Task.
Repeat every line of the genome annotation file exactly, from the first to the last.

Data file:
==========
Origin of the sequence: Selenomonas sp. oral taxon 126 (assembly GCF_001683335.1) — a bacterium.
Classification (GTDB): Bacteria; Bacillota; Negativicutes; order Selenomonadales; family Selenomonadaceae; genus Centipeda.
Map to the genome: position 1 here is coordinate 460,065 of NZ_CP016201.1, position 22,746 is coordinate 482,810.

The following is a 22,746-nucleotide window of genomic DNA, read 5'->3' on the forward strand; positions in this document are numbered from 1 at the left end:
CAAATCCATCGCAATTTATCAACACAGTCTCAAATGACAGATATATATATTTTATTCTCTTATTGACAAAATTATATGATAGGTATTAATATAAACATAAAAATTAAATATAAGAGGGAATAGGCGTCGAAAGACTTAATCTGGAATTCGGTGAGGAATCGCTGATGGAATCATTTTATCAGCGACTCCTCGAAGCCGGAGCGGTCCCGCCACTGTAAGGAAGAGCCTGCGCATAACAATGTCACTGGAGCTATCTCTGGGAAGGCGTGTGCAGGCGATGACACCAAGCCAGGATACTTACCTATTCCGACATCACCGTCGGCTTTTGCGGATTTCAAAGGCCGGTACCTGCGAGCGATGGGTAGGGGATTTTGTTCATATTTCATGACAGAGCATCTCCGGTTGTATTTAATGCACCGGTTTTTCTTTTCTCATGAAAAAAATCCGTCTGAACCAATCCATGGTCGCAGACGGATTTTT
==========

Origin of the sequence: Selenomonas sp. oral taxon 126 (assembly GCF_001683335.1) — a bacterium.
Classification (GTDB): Bacteria; Bacillota; Negativicutes; order Selenomonadales; family Selenomonadaceae; genus Centipeda.
Map to the genome: position 1 here is coordinate 460,065 of NZ_CP016201.1, position 22,746 is coordinate 482,810.

The following is a 22,746-nucleotide window of genomic DNA, read 5'->3' on the forward strand; positions in this document are numbered from 1 at the left end:
CAAATCCATCGCAATTTATCAACACAGTCTCAAATGACAGATATATATATTTTATTCTCTTATTGACAAAATTATATGATAGGTATTAATATAAACATAAAAATTAAATATAAGAGGGAATAGGCGTCGAAAGACTTAATCTGGAATTCGGTGAGGAATCGCTGATGGAATCATTTTATCAGCGACTCCTCGAAGCCGGAGCGGTCCCGCCACTGTAAGGAAGAGCCTGCGCATAACAATGTCACTGGAGCTATCTCTGGGAAGGCGTGTGCAGGCGATGACACCAAGCCAGGATACTTACCTATTCCGACATCACCGTCGGCTTTTGCGGATTTCAAAGGCCGGTACCTGCGAGCGATGGGTAGGGGATTTTGTTCATATTTCATGACAGAGCATCTCCGGTTGTATTTAATGCACCGGTTTTTCTTTTCTCATGAAAAAAATCCGTCTGAACCAATCCATGGTCGCAGACGGATTTTT